Students make most of experience despite pandemic

Mikayla Magdziarz, Columnist

It’s been difficult for all students to get the full college experience through a computer screen during the pandemic. Whether students return to campus next semester or not, I don’t want to have any regrets about how I spent my time in college. 

It’s challenging to plan your immediate future and to define your own place in the world when its conditions are constantly changing. However, uncertainty is not an excuse to ignore opportunities that are right in front of you.

“Mismatch between expectation and reality can be difficult for students,” according to a Jan. 1 PBS article. “Part of that is because important milestones, like graduation, can’t happen the way they were envisioned. Traditional-age students may struggle uniquely with the loss of certain coming-of-age experiences.”

To seize current opportunities, I decided to work at the Northern Star, which has been an amazing experience as both a student and a writer. Students should take advantage of all NIU has to offer including courses exclusively available for either spring or fall semester. I am taking six courses and it can be overwhelming. But, had I not stacked my course load, I would not have been able to take film festival administration in my final fall semester. I sacrifice my free time solely for that opportunity and it turns out it’s one of my favorite courses that I’ve had the pleasure of taking. 

Although my time at NIU is coming to an end, those who have just begun the journey through undergrad are experiencing similar frustrations with being involved at NIU since the pandemic has drastically impacted campus and university life. 

Freshmen are struggling during the pandemic because colleges have been restricted in many ways since the pandemic began. As we make our halfway mark through the spring semester, there is hope in looking to the months ahead. A silver lining in all of this, we’ve understood just how vital human connection is for everyone including college students. 

“I was fortunate to have a normal semester my first half of [my first] year,”anthropology major Bugs Craig said. “Having that first semester in person and being able to afford to live on campus was certainly a social benefit, and I was able to meet plenty of people.”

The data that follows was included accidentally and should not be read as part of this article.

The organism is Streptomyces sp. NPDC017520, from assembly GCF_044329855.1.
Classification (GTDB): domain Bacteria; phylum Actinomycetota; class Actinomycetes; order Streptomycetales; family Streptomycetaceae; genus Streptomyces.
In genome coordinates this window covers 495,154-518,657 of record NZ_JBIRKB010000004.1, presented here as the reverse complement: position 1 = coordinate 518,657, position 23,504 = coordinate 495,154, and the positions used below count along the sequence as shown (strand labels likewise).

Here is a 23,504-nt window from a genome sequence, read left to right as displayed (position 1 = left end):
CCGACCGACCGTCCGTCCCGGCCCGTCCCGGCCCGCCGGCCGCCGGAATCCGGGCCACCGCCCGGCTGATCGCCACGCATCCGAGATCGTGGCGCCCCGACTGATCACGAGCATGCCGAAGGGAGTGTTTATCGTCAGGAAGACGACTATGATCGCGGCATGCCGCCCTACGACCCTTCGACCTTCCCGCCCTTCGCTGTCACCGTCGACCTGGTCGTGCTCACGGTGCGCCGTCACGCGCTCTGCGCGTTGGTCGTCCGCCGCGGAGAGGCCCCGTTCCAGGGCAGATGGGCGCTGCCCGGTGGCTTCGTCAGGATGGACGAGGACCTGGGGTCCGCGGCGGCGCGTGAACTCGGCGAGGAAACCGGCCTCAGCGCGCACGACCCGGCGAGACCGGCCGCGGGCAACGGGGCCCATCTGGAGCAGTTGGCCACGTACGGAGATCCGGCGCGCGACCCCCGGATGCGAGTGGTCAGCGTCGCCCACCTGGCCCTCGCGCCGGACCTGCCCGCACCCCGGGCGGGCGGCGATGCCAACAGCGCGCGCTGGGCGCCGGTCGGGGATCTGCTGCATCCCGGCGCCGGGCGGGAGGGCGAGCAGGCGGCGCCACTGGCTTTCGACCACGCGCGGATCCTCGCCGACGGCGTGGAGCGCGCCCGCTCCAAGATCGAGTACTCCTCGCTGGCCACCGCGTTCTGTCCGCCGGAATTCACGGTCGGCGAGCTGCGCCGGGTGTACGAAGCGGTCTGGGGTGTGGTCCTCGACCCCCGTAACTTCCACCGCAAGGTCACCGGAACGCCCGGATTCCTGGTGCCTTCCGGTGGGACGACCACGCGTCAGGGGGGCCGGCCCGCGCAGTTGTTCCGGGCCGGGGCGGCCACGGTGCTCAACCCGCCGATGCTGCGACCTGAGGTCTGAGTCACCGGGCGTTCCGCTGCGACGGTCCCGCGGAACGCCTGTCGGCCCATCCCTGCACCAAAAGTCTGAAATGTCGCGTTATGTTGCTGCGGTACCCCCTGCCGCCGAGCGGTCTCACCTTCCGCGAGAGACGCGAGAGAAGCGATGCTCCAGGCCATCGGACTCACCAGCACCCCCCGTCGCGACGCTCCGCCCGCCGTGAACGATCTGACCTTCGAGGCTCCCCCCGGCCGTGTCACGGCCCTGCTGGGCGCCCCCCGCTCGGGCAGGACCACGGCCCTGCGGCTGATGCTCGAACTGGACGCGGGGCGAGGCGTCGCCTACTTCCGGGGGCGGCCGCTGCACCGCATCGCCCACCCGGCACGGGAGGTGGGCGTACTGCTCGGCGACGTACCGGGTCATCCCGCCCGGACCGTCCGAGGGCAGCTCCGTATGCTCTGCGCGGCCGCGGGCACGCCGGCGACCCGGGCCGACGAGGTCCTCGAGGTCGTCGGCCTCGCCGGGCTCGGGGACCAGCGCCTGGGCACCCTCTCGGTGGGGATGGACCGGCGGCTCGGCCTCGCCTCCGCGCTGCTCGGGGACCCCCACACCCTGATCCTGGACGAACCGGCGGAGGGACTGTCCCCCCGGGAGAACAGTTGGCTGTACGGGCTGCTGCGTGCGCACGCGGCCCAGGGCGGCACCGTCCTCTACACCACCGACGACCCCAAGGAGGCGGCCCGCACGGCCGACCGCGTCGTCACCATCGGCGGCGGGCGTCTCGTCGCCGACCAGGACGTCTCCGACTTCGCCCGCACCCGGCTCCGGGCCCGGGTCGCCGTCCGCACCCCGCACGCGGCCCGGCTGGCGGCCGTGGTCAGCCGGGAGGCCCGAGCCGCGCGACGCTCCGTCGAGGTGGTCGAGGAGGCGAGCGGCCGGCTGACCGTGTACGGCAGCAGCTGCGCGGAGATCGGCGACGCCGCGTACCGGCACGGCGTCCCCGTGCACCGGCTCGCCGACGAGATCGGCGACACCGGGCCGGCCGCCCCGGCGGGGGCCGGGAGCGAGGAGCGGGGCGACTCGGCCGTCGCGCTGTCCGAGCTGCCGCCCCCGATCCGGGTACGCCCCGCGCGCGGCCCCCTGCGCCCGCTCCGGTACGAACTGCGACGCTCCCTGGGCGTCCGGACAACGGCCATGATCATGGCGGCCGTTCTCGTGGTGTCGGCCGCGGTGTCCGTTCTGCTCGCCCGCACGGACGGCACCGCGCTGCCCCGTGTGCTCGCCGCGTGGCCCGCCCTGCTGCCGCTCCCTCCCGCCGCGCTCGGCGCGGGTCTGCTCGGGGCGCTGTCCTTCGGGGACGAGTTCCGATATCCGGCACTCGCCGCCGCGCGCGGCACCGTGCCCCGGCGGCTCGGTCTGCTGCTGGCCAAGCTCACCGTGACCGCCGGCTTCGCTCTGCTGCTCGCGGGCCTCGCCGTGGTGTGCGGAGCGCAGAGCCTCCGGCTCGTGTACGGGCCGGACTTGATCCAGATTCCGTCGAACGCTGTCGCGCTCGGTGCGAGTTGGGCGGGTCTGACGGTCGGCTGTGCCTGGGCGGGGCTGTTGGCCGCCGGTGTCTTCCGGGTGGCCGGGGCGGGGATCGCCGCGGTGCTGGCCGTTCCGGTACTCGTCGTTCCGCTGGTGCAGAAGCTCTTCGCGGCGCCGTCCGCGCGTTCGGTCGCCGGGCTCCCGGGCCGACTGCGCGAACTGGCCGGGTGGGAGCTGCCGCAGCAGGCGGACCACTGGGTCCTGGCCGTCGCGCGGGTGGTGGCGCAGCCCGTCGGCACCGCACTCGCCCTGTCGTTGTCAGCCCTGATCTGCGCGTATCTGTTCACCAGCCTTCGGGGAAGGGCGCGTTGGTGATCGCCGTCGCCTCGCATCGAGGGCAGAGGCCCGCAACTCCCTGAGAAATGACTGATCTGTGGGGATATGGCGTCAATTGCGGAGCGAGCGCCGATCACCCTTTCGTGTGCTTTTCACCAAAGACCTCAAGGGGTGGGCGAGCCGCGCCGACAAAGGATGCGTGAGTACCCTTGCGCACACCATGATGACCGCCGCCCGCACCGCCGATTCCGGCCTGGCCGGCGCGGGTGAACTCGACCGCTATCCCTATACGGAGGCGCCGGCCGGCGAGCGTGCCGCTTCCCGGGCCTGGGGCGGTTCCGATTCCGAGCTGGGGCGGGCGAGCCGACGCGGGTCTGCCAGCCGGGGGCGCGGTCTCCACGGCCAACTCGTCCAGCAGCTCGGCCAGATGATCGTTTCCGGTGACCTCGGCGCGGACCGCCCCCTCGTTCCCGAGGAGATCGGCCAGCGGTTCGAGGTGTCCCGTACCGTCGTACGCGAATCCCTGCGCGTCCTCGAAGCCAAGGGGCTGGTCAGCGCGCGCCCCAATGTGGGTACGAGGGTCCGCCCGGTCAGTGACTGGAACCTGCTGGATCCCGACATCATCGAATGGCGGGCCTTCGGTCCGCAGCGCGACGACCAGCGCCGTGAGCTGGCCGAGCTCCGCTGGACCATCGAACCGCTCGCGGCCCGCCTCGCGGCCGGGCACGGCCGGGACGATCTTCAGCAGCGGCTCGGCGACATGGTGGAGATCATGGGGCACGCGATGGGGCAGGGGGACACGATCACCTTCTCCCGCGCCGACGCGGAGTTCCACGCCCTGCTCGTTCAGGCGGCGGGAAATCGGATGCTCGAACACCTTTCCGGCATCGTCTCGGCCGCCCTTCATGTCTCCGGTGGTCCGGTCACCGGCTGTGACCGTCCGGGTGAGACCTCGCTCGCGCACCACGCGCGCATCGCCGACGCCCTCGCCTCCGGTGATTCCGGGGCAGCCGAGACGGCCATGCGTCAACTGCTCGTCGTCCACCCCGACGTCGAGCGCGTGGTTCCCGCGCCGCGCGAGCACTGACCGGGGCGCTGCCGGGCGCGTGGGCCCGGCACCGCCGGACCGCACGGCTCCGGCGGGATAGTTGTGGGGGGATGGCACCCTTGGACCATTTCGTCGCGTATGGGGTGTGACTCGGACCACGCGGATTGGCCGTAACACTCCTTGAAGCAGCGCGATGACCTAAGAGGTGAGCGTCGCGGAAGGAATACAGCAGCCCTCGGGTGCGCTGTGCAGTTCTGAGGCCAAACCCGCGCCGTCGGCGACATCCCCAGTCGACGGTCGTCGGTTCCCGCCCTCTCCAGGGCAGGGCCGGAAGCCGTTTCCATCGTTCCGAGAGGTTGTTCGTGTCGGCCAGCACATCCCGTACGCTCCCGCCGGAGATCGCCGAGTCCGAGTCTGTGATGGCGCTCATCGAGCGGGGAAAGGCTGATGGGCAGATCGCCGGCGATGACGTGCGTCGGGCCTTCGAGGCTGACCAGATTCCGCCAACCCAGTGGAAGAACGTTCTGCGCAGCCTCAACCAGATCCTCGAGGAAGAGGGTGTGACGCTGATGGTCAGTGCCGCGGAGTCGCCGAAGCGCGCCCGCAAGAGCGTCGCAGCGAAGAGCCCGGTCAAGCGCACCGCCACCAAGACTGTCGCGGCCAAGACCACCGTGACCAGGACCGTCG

Craig also found a lot of connections through joining the LGBT LLC online learning community where they made friends that they talk to every day. 

When living on campus for their first semester, Craig said they felt more motivated to see what the university life had to offer and look around for opportunities for involvement. Events on campus like the Club Fair were great for students like Bugs and their friends to discover the many opportunities to build relationships within the many communities on campus. 

“We signed up, and I ended up getting engaged with a lot of different clubs that I made precious memories with and that I really enjoyed,” said Craig. 

These clubs did not move well to the online format.

“At least I got to have the satisfaction of having those experiences, even though I am not experiencing them right now,” Craig said. 

Two clubs that Craig joined were the WGSS club and Japanese culture club made up of mostly graduating seniors. When the time came to “pass the baton down,” Craig said there were no elections due to Covid. 

“To live the college experience, you don’t really need to join a sorority or a frat, or anything like that. There are other means of meeting new people and making connections on campus, but the most important thing is to put yourself out there” said Craig. 

Socializing and trying new things are two crucial elements to one’s personal development, and in your twenties, it is a must. There are still opportunities that accommodate those who must stay home during the pandemic. A virtual coffee hour will be held on Thursday from 11 a.m. to noon. On March 8 a virtual Resumé Q & A  will be held from 11 to 11:30 a.m.. 

Many internships have also gone remote and are accessible through multiple sites such as Google and Linkedin. Academic opportunities, such as study abroad programs, are still expected to carry out.

“I will still be looking for opportunities to socialize on campus where it is safe,” Craig said. 

Craig said the opportunities are still available and sometimes you just have to look for those little flyers. 

After staying home and refraining from traveling for nearly a year, all we need is a fresh perspective to remind us of all that this world has to offer. Even if it’s simply going for a drive and looking around outside. We’ve been in this pandemic for nearly a year now, but these events do not pause time itself. We must not allow the uncertainty in life to stop us from experiencing the formative moments of our college experience.